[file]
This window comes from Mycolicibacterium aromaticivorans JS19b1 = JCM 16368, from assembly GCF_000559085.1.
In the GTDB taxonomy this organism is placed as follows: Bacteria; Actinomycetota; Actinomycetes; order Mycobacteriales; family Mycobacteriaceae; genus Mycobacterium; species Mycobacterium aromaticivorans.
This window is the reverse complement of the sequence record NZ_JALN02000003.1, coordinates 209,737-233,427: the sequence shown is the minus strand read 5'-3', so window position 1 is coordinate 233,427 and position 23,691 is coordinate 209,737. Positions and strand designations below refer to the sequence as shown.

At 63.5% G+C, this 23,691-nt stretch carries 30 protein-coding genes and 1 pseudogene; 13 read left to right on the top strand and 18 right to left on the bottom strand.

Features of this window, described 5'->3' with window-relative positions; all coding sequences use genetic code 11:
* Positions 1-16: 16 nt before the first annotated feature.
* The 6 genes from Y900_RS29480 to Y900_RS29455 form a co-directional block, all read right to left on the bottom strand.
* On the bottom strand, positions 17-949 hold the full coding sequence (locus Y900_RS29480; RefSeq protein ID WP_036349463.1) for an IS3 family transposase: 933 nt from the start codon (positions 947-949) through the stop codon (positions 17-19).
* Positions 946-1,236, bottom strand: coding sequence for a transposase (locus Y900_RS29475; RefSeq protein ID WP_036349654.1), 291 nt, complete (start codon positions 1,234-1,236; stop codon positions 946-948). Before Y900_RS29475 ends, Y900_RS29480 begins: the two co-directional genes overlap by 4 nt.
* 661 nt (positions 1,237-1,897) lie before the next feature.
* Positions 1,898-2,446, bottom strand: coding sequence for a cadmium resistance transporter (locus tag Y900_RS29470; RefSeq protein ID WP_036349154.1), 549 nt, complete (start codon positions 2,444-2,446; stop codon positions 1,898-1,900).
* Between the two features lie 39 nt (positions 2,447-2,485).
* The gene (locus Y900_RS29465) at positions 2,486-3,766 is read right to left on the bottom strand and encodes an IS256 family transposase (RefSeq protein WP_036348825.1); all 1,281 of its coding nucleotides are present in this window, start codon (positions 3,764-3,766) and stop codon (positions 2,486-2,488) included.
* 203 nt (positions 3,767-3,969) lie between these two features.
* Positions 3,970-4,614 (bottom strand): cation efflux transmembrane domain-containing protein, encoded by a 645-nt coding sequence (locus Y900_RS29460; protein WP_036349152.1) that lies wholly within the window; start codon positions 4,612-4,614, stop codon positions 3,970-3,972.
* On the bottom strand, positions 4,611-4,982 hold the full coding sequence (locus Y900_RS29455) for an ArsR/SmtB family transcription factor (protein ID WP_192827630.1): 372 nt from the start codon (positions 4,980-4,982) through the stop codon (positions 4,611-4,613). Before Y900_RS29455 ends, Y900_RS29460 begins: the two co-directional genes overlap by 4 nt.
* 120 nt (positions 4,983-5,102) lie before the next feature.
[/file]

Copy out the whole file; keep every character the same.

This window comes from Mycolicibacterium aromaticivorans JS19b1 = JCM 16368, from assembly GCF_000559085.1.
In the GTDB taxonomy this organism is placed as follows: Bacteria; Actinomycetota; Actinomycetes; order Mycobacteriales; family Mycobacteriaceae; genus Mycobacterium; species Mycobacterium aromaticivorans.
This window is the reverse complement of the sequence record NZ_JALN02000003.1, coordinates 209,737-233,427: the sequence shown is the minus strand read 5'-3', so window position 1 is coordinate 233,427 and position 23,691 is coordinate 209,737. Positions and strand designations below refer to the sequence as shown.

At 63.5% G+C, this 23,691-nt stretch carries 30 protein-coding genes and 1 pseudogene; 13 read left to right on the top strand and 18 right to left on the bottom strand.

Features of this window, described 5'->3' with window-relative positions; all coding sequences use genetic code 11:
* Positions 1-16: 16 nt before the first annotated feature.
* The 6 genes from Y900_RS29480 to Y900_RS29455 form a co-directional block, all read right to left on the bottom strand.
* On the bottom strand, positions 17-949 hold the full coding sequence (locus Y900_RS29480; RefSeq protein ID WP_036349463.1) for an IS3 family transposase: 933 nt from the start codon (positions 947-949) through the stop codon (positions 17-19).
* Positions 946-1,236, bottom strand: coding sequence for a transposase (locus Y900_RS29475; RefSeq protein ID WP_036349654.1), 291 nt, complete (start codon positions 1,234-1,236; stop codon positions 946-948). Before Y900_RS29475 ends, Y900_RS29480 begins: the two co-directional genes overlap by 4 nt.
* 661 nt (positions 1,237-1,897) lie before the next feature.
* Positions 1,898-2,446, bottom strand: coding sequence for a cadmium resistance transporter (locus tag Y900_RS29470; RefSeq protein ID WP_036349154.1), 549 nt, complete (start codon positions 2,444-2,446; stop codon positions 1,898-1,900).
* Between the two features lie 39 nt (positions 2,447-2,485).
* The gene (locus Y900_RS29465) at positions 2,486-3,766 is read right to left on the bottom strand and encodes an IS256 family transposase (RefSeq protein WP_036348825.1); all 1,281 of its coding nucleotides are present in this window, start codon (positions 3,764-3,766) and stop codon (positions 2,486-2,488) included.
* 203 nt (positions 3,767-3,969) lie between these two features.
* Positions 3,970-4,614 (bottom strand): cation efflux transmembrane domain-containing protein, encoded by a 645-nt coding sequence (locus Y900_RS29460; protein WP_036349152.1) that lies wholly within the window; start codon positions 4,612-4,614, stop codon positions 3,970-3,972.
* On the bottom strand, positions 4,611-4,982 hold the full coding sequence (locus Y900_RS29455) for an ArsR/SmtB family transcription factor (protein ID WP_192827630.1): 372 nt from the start codon (positions 4,980-4,982) through the stop codon (positions 4,611-4,613). Before Y900_RS29455 ends, Y900_RS29460 begins: the two co-directional genes overlap by 4 nt.
* 120 nt (positions 4,983-5,102) lie before the next feature.